A long-awaited skirt

(Photo from November of 2012)

Somewhere around a decade ago, when blogs were shiny and new, a dear online sewing friend sent me a gift of some fabrics she didn’t think she would get to use. It’s perhaps a little embarrassing to admit that I, also, went on to not use them for, y’know, a decade, but anyway. That coating is earmarked for the Next Coat when my grey coat wears out, which is on its way but not quite yet.

And then there was the glorious, sequined, black linen border embroidery. One of those fabrics relegated instantly to the “too good to cut” pile. I’ve fantasized about making it up many times over the years, but kept waiting on the perfect plan, or the perfect moment. Needless to say, such a moment did not arrive. It didn’t help that in addition to being exquisite, there was a scant two yards there. I don’t often think too much on the difference between a yard and my native mètre, but when you’re trying to eke a garment out of only 2, that extra 8” of fabric can make or break.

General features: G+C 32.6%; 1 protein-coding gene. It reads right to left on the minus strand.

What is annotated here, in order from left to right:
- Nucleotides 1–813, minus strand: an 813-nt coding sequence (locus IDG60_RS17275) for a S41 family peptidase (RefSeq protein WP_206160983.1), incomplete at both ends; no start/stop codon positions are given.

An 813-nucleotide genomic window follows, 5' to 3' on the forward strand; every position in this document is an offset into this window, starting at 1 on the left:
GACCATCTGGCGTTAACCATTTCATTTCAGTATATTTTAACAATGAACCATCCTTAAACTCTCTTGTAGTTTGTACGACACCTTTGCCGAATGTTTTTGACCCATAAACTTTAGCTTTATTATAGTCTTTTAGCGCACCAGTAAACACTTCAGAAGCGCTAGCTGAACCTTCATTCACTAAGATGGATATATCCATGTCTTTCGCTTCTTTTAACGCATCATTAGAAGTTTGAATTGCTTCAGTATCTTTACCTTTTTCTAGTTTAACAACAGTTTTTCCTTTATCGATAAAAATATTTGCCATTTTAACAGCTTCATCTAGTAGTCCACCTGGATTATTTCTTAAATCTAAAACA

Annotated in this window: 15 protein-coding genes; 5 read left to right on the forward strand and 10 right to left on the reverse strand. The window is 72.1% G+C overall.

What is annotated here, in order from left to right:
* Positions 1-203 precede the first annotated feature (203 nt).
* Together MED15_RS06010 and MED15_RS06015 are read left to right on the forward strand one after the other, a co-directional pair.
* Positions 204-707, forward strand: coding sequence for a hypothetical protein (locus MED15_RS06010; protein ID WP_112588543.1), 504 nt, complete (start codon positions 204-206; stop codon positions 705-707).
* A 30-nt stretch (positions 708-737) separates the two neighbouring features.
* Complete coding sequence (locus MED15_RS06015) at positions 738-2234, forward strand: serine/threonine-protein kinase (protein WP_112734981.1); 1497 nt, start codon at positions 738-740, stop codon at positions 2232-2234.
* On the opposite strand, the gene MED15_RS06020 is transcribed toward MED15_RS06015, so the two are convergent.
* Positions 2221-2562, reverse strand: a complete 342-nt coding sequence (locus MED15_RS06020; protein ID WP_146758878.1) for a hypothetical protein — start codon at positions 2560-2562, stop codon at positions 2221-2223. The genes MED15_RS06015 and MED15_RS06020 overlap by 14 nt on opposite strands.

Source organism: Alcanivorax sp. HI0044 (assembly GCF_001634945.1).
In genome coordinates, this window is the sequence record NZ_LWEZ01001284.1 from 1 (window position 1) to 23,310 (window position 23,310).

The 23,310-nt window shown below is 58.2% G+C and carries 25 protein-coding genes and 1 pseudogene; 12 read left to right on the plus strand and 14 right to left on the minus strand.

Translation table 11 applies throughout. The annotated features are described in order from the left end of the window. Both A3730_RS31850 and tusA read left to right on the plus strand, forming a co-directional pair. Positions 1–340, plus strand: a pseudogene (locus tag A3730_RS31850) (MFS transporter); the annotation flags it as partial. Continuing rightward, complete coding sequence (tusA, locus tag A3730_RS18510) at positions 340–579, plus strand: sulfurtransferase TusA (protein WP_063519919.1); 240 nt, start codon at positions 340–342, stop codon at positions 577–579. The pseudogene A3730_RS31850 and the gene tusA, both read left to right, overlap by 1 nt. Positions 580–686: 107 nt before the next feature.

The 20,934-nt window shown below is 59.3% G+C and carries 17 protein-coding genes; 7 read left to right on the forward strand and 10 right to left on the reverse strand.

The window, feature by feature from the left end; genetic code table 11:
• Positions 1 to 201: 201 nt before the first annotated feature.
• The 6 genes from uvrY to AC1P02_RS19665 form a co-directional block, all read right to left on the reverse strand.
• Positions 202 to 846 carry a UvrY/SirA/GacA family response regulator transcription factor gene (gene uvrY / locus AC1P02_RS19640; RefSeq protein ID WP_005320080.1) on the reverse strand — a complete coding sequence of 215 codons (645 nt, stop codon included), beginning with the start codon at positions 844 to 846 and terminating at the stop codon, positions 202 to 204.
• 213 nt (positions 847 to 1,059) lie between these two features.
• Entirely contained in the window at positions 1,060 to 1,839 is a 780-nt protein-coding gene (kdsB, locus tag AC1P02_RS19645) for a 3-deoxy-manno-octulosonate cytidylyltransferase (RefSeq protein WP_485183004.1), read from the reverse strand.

Anyway. Last spring, when the Leslie Skirt by Wearing History came out, I was blown away. I have a bit of a thing for front buttoning designs, and her sample in linen just ticked all of my boxes. Despite the skirt featuring that most dreaded of features in my wardrobe—waist gathering. But I instantly purchased the pattern, and started going through fabrics I had on hand (and more importantly, in sufficient quantity) to give it a go. And I thought of this long-languishing border embroidery.

But no. On further inspection of the pattern, the gathering was limited to a tiny section at the side of the front. The skirt as a whole is A-line (which is great for me in general), with a very curved hem. Completely unsuitable for a border embroidery. Not to mention, the part where there was only two yards, and the pattern calls for a minimum of 3 1/4.